Lawsuit filed to stop Trump rally
President Trump greets supporters at Ocala International Airport during a visit to the area last year.
A Marion County woman has filed a lawsuit to stop President Donald Trump’s rally in Ocala on Friday.
According to court records filed late Wednesday, Chanae Jackson says both of her teen-aged children contracted COVID-19, and she’s concerned that the president’s rally will promote the spread of the virus.
“Jackson and her family cannot afford to experience COVID-19 again,” says the lawsuit, which names the Trump campaign and the city of Ocala as defendants.
“The community in which OIA (Ocala International Airport) is located has already experienced a devastating level of COVID-19 exposure, and Trump’s appearance while infected – in defiance of his own experts’ guidance – will embolden hundreds of his supporters to attend unmasked and undistanced, increasing the likelihood of more infections in Marion County.”
The Trump campaign did not respond immediately to a request for comment.
City Attorney Pat Gilligan called the lawsuit “transparently political,” adding that the city had not been formally served with paperwork announcing the action.
“Until a judge tells us, I don’t know that we have a responsibility to do anything,” Gilligan said. “If you’re really concerned about the health of your children, it seems there’s a thousand targets you could pick, like Walmart, Publix, high school football games.”
The rally is scheduled for 4 p.m. Friday at the airport. Thousands of the president’s supporters are expected to attend.
In light of that, Jackson’s lawsuit recounts the president’s recent COVID-19 diagnosis, and the positive tests by more than two dozen members of Trump’s staff. The filing also seeks to dispute doctors’ claims that Trump is over the illness.
“The President still has COVID-19 and is still likely contagious,” the lawsuit says. “Trump remains a walking disease vector.”
Yet Trump’s White House physician, Dr. Sean Conley, has said in the last few days, as Trump prepared to resume rallies, that he is over COVID and no longer contagious.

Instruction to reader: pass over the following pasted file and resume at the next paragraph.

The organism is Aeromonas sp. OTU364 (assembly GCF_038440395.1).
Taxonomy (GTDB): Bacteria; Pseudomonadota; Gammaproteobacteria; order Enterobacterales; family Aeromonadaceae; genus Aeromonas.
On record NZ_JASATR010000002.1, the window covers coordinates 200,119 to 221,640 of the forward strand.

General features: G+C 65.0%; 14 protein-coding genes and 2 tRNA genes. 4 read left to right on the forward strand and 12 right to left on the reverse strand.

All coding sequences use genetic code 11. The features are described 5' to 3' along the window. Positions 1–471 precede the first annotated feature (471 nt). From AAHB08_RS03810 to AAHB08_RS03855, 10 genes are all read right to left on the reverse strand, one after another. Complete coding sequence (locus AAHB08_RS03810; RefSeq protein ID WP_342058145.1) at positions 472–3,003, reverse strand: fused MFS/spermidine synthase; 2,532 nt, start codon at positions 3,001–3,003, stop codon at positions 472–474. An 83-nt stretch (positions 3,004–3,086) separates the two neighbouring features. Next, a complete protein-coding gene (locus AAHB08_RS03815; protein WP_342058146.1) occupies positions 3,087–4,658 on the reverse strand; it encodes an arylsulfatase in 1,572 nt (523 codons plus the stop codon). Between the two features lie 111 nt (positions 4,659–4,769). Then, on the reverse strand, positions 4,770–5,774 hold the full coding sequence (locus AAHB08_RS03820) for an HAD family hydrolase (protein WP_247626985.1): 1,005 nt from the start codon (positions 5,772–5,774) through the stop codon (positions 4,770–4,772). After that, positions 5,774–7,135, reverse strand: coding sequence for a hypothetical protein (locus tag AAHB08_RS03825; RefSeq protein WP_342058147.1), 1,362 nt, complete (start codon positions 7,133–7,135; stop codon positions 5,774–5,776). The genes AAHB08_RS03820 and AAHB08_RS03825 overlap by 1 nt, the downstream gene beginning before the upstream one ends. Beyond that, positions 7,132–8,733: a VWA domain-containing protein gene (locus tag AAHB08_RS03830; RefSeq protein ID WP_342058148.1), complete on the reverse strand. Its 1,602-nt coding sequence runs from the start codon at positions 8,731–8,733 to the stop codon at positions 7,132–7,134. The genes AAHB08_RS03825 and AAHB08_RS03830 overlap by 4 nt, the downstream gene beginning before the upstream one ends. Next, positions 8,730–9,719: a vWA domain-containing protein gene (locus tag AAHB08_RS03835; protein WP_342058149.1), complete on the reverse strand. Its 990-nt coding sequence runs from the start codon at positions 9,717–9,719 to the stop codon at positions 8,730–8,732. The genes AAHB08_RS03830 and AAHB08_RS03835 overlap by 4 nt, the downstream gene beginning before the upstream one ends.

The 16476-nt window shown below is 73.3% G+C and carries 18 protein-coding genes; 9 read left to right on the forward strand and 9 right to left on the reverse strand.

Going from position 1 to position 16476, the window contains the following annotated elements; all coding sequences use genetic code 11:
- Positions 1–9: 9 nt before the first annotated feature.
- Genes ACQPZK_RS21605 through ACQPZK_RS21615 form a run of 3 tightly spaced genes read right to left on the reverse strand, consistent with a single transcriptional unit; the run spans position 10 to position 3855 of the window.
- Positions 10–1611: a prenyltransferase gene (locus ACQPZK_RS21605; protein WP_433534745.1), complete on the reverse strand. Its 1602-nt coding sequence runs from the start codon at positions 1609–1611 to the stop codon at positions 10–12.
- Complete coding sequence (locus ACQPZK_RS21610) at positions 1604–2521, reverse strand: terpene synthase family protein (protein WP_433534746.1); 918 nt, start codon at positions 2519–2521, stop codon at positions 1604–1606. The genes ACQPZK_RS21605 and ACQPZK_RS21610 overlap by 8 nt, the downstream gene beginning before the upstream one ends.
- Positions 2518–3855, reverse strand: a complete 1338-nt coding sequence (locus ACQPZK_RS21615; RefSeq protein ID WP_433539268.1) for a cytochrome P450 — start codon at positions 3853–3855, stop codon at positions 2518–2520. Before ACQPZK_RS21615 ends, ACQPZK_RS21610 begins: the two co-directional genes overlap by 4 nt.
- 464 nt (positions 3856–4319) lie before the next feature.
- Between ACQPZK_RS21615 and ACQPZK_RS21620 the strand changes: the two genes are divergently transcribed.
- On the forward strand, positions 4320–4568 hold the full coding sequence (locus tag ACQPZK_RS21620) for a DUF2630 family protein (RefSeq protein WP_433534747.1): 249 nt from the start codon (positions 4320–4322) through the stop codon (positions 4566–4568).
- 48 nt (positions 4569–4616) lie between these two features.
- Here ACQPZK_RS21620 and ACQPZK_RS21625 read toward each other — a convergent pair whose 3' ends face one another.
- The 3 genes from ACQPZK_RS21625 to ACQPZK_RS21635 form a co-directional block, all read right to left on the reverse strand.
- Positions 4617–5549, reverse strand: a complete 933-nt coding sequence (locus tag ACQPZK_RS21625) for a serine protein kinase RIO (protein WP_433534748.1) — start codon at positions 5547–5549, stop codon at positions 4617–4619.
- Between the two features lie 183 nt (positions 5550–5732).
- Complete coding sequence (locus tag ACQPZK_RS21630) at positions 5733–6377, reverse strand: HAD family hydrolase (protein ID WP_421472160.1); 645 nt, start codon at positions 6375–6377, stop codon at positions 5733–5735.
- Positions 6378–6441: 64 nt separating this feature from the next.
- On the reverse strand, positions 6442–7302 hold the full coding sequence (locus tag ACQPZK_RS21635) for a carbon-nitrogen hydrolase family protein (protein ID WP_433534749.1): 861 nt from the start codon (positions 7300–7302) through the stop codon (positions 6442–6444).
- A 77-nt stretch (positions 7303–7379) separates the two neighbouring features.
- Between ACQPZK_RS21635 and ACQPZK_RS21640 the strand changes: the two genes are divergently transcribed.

This week, Dr. Anthony Fauci, head of the president’s COVID task force, agreed. In an interview with CBS News on Wednesday, Fauci said, “I, and one of my colleagues who’s very experienced in this, Dr. Cliff Lane, came to the conclusion — I think certainly correctly — that he is of no threat to transmit the virus to anybody else.”
Fauci, when asked whether the president is putting people who travel with him at risk, added, “The answer to that is no, he is not.”
Still, Jackson’s lawsuit contends that the rally would be a “nuisance detrimental to the health and welfare” of Marion County, and cites her personal experience with COVID to explain the risk.
The lawsuit notes that her children, who are not identified, contracted COVID from a family member who was unaware she had the virus.
For Jackson’s daughter, the lawsuit says, the illness was similar to the flu. Yet her son faced “almost deadly consequences.” Over an 11-day period, he recorded a 103.1-degree temperature and plunging oxygen and blood pressure levels, yet was twice denied hospitalization because “the hospital could not accommodate so many sick people.”
Noting the lack of masks and social distancing at Trump’s recent rally in Sanford, the first campaign event the president held after recovering from the coronavirus, the lawsuit argues, “The public policy goal of blunting the spread of one of the most far-reaching and deadly viral outbreaks in human history is served by canceling the OIA rally or by requiring that Defendants necessary precautions protect and ensure Plaintiffs’ safety if Trump travels to Marion County.”
Yet as of Wednesday, Marion County has experienced 49 consecutive days of positivity rates below 10 percent — the state’s threshold for determining if the spread of the virus is “substantial” and additional mitigation is warranted.
Marion County Health Department officials characterize the current level – a daily average of 4.52 percent positivity over the last two weeks – as “minimal to moderate community transmission,” relative to the county’s rate earlier this year.
Jackson’s lawsuit was filed by a Democratic lawyer from Santa Rosa Beach lawyer, Daniel Uhlfelder.
According to media reports, Uhlfelder sought attention, and campaign contributions for Democratic candidates, by walking Panhandle beaches as the Grim Reaper to protest Gov. Ron DeSantis’s response to the virus.
He also runs a political action committee that targets Republican lawmakers whom he describes as “bad actors,” and in June Uhlfelder discarded his own coronavirus admonitions and posted photos of himself and others attending huge Black Lives Matter rallies in Florida without social distancing.